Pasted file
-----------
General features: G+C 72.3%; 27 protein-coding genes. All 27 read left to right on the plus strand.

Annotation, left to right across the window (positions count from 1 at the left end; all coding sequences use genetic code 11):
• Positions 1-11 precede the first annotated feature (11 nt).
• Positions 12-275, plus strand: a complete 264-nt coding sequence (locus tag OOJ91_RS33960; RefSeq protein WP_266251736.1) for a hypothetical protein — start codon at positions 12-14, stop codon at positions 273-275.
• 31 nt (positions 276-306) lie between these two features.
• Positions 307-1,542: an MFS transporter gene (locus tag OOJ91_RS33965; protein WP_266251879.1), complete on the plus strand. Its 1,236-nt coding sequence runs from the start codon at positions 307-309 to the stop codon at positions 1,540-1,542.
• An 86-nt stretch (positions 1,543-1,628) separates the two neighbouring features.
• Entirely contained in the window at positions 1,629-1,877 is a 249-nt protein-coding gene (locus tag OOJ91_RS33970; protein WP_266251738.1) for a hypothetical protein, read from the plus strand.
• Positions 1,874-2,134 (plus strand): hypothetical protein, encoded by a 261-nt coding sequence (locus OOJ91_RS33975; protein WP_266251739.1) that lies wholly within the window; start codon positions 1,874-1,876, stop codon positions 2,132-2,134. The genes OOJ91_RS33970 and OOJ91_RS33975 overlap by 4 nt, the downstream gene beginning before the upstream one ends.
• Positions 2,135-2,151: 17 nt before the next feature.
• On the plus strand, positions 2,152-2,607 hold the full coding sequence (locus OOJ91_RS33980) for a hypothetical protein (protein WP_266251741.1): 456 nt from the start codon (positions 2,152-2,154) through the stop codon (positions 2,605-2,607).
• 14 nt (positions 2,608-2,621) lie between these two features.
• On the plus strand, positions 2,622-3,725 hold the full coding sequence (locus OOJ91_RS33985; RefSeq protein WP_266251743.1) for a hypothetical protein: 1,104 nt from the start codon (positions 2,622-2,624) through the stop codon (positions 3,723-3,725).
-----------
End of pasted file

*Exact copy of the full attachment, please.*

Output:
General features: G+C 72.3%; 27 protein-coding genes. All 27 read left to right on the plus strand.

Annotation, left to right across the window (positions count from 1 at the left end; all coding sequences use genetic code 11):
• Positions 1-11 precede the first annotated feature (11 nt).
• Positions 12-275, plus strand: a complete 264-nt coding sequence (locus tag OOJ91_RS33960; RefSeq protein WP_266251736.1) for a hypothetical protein — start codon at positions 12-14, stop codon at positions 273-275.
• 31 nt (positions 276-306) lie between these two features.
• Positions 307-1,542: an MFS transporter gene (locus tag OOJ91_RS33965; protein WP_266251879.1), complete on the plus strand. Its 1,236-nt coding sequence runs from the start codon at positions 307-309 to the stop codon at positions 1,540-1,542.
• An 86-nt stretch (positions 1,543-1,628) separates the two neighbouring features.
• Entirely contained in the window at positions 1,629-1,877 is a 249-nt protein-coding gene (locus tag OOJ91_RS33970; protein WP_266251738.1) for a hypothetical protein, read from the plus strand.
• Positions 1,874-2,134 (plus strand): hypothetical protein, encoded by a 261-nt coding sequence (locus OOJ91_RS33975; protein WP_266251739.1) that lies wholly within the window; start codon positions 1,874-1,876, stop codon positions 2,132-2,134. The genes OOJ91_RS33970 and OOJ91_RS33975 overlap by 4 nt, the downstream gene beginning before the upstream one ends.
• Positions 2,135-2,151: 17 nt before the next feature.
• On the plus strand, positions 2,152-2,607 hold the full coding sequence (locus OOJ91_RS33980) for a hypothetical protein (protein WP_266251741.1): 456 nt from the start codon (positions 2,152-2,154) through the stop codon (positions 2,605-2,607).
• 14 nt (positions 2,608-2,621) lie between these two features.
• On the plus strand, positions 2,622-3,725 hold the full coding sequence (locus OOJ91_RS33985; RefSeq protein WP_266251743.1) for a hypothetical protein: 1,104 nt from the start codon (positions 2,622-2,624) through the stop codon (positions 3,723-3,725).